Oral History Project. Listening to the stories behind the photographs opened a discussion of ways to preserve not only community photographs but also community stories. Because the stories behind the pictures were so interesting, BSBPL decided to apply for a Humanities Montana grant to record oral history interviews. The hope is that both the oral history project and the BDIP will support each other. Oral history interviews could reveal interesting items for digitization and could provide some amount of prescreening. Community submissions for the BDIP could lead to strong candidates for oral history interviews. The digitized interviews themselves could become part of the BDIP and MMP, preserving community history in a variety of formats.

World Museum of Mining collaboration. BSBPL is working with the World Museum of Mining in Butte in a collaborative effort to provide access to more than 5,000 historical photographs owned by the museum. The museum would digitize this content and upload it to the MMP. BSBPL would help the World Museum of Mining provide more access points to its collection by creating catalog records in WorldCat and in our local Koha ILS under a branch library designation. In exchange, BSBPL patrons would have access to the watermarked photographs, and the photographs will increase the digital content in our own collection.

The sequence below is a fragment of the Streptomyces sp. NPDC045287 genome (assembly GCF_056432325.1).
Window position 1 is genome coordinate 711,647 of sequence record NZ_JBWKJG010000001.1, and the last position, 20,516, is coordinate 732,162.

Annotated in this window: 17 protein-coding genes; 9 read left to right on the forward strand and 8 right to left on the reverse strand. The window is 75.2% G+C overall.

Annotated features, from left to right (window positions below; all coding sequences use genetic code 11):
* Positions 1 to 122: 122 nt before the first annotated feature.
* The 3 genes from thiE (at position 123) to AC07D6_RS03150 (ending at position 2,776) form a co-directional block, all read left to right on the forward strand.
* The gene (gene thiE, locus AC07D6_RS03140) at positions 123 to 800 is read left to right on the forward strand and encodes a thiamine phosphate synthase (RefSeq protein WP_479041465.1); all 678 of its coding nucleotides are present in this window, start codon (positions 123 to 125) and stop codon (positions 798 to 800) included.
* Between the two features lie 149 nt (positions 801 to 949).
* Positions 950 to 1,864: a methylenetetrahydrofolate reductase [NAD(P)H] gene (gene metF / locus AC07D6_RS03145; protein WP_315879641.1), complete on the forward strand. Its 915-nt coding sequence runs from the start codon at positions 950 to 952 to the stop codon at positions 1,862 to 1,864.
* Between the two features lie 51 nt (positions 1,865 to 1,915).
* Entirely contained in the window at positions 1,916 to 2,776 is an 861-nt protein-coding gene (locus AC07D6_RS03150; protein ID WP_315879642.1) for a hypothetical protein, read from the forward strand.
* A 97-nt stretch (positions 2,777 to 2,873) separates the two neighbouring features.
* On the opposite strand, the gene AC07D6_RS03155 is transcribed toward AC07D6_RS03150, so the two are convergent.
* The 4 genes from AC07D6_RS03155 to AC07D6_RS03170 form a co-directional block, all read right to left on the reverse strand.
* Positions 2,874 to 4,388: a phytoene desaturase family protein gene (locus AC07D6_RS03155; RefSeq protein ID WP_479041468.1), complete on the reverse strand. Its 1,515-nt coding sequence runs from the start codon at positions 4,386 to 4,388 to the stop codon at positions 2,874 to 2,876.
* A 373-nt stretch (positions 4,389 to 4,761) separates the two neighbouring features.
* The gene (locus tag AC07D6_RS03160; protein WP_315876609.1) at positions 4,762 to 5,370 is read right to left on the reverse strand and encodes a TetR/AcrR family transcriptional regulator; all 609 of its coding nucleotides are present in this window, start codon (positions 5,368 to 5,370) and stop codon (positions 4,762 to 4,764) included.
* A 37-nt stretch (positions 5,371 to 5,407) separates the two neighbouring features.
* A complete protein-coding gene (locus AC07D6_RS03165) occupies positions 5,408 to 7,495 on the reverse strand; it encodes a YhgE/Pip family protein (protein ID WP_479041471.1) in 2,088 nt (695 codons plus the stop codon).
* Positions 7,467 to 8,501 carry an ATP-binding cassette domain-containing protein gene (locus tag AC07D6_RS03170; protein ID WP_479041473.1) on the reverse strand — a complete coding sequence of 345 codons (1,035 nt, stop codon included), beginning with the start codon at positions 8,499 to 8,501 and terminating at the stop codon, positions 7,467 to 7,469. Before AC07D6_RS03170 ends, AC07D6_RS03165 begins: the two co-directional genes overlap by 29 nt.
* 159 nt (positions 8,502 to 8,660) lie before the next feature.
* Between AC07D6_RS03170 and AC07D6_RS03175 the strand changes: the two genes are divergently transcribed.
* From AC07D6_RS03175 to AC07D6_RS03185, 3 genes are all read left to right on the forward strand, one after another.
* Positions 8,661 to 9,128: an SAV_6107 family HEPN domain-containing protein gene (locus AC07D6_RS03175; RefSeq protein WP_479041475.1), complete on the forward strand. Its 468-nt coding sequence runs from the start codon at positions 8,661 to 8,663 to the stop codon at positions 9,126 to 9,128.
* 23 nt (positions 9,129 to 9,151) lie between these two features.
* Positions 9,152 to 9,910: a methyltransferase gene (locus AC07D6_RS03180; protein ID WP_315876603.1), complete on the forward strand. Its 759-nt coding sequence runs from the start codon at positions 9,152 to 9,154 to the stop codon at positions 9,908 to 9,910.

Conclusion

In moving from a digitization project based on preserving physical items owned by the library to one based on preserving digital copies of items owned privately by Butte citizens, BSBPL can play a part in preserving materials that might otherwise be lost over time and by providing equal access to materials that would generally be restricted to small groups. By staying open to possibilities during the digitization process, we were able to shift our goals to meet community interests, developing a digitization project that directly reflects the goals and interests of the Butte community.


Patricia Pierson (ppierson@buttepubliclibrary.info) is the digital collections librarian at Butte-Silver Bow Public Library in Butte, Mont. She digitizes, catalogs, and promotes the BDIP. She is a 2008 graduate of Indiana University’s school of library and information science.